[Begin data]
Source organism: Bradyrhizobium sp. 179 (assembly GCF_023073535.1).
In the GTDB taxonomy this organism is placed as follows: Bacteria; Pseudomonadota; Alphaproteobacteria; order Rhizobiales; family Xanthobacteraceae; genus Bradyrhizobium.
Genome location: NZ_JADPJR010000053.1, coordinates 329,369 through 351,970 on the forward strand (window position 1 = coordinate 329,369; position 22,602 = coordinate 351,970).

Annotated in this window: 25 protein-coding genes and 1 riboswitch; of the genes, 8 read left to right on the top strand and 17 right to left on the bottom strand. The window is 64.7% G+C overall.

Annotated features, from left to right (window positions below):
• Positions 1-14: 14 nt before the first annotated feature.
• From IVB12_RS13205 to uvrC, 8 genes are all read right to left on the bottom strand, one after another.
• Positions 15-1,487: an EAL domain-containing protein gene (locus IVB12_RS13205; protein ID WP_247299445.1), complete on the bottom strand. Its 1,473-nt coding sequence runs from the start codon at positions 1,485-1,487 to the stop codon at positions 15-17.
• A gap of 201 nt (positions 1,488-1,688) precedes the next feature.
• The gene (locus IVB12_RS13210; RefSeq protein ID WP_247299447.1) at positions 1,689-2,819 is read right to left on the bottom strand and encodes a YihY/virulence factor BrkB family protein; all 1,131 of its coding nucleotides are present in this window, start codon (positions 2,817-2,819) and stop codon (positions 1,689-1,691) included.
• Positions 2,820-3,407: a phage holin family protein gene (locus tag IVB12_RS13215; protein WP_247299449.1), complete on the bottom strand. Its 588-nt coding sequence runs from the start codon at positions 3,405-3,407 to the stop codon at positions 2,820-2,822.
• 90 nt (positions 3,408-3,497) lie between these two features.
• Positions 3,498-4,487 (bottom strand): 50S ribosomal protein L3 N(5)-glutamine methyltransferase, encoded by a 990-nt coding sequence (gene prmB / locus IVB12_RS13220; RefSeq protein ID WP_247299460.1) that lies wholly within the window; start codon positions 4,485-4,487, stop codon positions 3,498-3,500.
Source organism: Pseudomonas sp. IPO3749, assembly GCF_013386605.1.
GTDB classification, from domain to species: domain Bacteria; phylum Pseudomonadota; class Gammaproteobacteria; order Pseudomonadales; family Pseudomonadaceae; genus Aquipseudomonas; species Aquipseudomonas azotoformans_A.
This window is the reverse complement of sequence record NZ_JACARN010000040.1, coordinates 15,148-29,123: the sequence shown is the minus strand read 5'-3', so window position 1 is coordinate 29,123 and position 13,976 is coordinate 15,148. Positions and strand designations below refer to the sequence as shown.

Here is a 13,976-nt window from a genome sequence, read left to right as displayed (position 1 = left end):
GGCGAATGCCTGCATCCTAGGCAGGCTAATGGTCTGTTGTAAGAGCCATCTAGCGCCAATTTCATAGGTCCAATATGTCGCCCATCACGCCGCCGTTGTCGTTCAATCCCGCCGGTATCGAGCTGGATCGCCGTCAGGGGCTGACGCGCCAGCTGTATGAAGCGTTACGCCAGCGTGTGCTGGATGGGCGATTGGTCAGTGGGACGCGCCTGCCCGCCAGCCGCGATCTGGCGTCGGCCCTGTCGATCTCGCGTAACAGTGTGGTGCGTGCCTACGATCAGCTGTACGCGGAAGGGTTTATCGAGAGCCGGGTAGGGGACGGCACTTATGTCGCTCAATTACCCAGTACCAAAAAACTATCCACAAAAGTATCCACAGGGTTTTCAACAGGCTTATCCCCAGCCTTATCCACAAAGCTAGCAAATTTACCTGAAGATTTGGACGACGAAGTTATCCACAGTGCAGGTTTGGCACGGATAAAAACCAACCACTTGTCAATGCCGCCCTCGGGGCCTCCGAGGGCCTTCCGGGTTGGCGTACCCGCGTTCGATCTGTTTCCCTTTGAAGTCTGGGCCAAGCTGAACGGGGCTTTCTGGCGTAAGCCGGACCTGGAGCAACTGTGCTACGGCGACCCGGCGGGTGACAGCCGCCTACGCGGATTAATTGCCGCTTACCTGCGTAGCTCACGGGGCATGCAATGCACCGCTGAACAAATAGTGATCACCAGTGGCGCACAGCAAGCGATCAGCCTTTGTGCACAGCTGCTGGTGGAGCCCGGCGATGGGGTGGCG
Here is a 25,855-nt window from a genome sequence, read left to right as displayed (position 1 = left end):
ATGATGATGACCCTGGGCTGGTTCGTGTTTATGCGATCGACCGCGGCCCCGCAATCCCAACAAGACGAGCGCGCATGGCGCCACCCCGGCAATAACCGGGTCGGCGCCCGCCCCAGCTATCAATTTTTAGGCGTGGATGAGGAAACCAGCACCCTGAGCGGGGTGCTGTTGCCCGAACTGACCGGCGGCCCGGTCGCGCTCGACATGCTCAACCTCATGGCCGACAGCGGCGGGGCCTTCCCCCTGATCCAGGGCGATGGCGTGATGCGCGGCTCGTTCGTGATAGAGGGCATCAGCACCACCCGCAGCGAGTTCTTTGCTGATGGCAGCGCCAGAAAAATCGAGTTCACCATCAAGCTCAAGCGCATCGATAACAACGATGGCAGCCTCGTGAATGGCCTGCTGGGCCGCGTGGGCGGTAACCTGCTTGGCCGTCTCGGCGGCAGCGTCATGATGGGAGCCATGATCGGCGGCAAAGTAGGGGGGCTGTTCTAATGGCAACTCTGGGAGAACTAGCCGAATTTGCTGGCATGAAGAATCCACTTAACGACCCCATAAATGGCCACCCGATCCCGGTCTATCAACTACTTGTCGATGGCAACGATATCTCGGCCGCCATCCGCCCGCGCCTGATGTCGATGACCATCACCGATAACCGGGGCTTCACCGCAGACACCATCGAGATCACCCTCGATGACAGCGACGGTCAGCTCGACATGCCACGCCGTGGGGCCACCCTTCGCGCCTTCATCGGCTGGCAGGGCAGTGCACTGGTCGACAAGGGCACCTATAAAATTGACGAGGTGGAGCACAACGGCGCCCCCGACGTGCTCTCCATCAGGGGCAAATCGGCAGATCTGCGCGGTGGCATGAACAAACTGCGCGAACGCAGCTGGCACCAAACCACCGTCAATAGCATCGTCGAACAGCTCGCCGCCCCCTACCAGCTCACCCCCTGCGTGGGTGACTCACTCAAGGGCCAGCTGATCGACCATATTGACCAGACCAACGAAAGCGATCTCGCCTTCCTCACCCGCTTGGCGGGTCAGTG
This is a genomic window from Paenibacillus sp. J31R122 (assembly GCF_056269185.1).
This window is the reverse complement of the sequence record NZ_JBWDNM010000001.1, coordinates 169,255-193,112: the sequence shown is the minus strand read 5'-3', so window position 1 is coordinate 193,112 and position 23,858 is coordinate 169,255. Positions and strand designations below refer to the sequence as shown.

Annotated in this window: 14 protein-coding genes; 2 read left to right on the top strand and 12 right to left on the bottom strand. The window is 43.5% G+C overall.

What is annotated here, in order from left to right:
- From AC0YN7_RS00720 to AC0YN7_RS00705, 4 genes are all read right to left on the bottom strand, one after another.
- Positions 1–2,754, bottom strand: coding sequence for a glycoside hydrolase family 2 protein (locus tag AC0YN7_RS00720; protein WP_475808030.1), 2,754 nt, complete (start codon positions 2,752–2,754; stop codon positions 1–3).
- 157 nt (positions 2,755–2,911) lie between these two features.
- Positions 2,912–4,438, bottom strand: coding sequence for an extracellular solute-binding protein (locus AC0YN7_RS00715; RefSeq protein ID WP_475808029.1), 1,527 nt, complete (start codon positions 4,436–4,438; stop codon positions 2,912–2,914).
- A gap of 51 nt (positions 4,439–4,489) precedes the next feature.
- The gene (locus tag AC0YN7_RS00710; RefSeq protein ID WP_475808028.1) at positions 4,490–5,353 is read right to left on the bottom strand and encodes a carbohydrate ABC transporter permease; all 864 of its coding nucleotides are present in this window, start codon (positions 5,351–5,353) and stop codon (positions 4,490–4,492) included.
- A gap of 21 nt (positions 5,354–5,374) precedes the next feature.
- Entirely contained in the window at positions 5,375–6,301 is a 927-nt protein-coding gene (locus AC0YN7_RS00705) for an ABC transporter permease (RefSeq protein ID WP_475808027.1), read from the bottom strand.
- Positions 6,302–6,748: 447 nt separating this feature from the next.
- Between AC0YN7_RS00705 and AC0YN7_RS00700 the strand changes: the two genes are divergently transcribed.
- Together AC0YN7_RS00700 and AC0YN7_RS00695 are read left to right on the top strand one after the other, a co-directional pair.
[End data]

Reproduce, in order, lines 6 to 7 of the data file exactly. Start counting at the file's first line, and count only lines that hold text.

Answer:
• Positions 1-14: 14 nt before the first annotated feature.
• From IVB12_RS13205 to uvrC, 8 genes are all read right to left on the bottom strand, one after another.